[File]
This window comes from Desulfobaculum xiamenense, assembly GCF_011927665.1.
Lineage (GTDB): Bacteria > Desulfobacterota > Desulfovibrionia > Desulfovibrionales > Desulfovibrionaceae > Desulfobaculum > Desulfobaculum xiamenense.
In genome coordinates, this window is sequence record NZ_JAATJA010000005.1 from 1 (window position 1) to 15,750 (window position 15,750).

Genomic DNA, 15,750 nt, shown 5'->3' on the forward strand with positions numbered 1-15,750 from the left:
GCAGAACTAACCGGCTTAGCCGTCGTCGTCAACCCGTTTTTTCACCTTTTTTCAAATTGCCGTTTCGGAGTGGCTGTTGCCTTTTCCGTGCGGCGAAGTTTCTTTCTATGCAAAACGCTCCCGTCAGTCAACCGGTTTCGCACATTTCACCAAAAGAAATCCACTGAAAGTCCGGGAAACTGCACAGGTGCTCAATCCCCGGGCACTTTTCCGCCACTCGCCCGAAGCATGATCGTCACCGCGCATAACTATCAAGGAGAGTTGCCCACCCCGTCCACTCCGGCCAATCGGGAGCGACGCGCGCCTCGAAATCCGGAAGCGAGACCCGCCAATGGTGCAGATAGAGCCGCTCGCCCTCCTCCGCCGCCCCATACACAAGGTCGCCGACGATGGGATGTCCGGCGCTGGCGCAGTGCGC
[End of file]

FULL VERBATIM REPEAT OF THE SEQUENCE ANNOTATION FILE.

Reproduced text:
This window comes from Desulfobaculum xiamenense, assembly GCF_011927665.1.
Lineage (GTDB): Bacteria > Desulfobacterota > Desulfovibrionia > Desulfovibrionales > Desulfovibrionaceae > Desulfobaculum > Desulfobaculum xiamenense.
In genome coordinates, this window is sequence record NZ_JAATJA010000005.1 from 1 (window position 1) to 15,750 (window position 15,750).

Genomic DNA, 15,750 nt, shown 5'->3' on the forward strand with positions numbered 1-15,750 from the left:
GCAGAACTAACCGGCTTAGCCGTCGTCGTCAACCCGTTTTTTCACCTTTTTTCAAATTGCCGTTTCGGAGTGGCTGTTGCCTTTTCCGTGCGGCGAAGTTTCTTTCTATGCAAAACGCTCCCGTCAGTCAACCGGTTTCGCACATTTCACCAAAAGAAATCCACTGAAAGTCCGGGAAACTGCACAGGTGCTCAATCCCCGGGCACTTTTCCGCCACTCGCCCGAAGCATGATCGTCACCGCGCATAACTATCAAGGAGAGTTGCCCACCCCGTCCACTCCGGCCAATCGGGAGCGACGCGCGCCTCGAAATCCGGAAGCGAGACCCGCCAATGGTGCAGATAGAGCCGCTCGCCCTCCTCCGCCGCCCCATACACAAGGTCGCCGACGATGGGATGTCCGGCGCTGGCGCAGTGCGC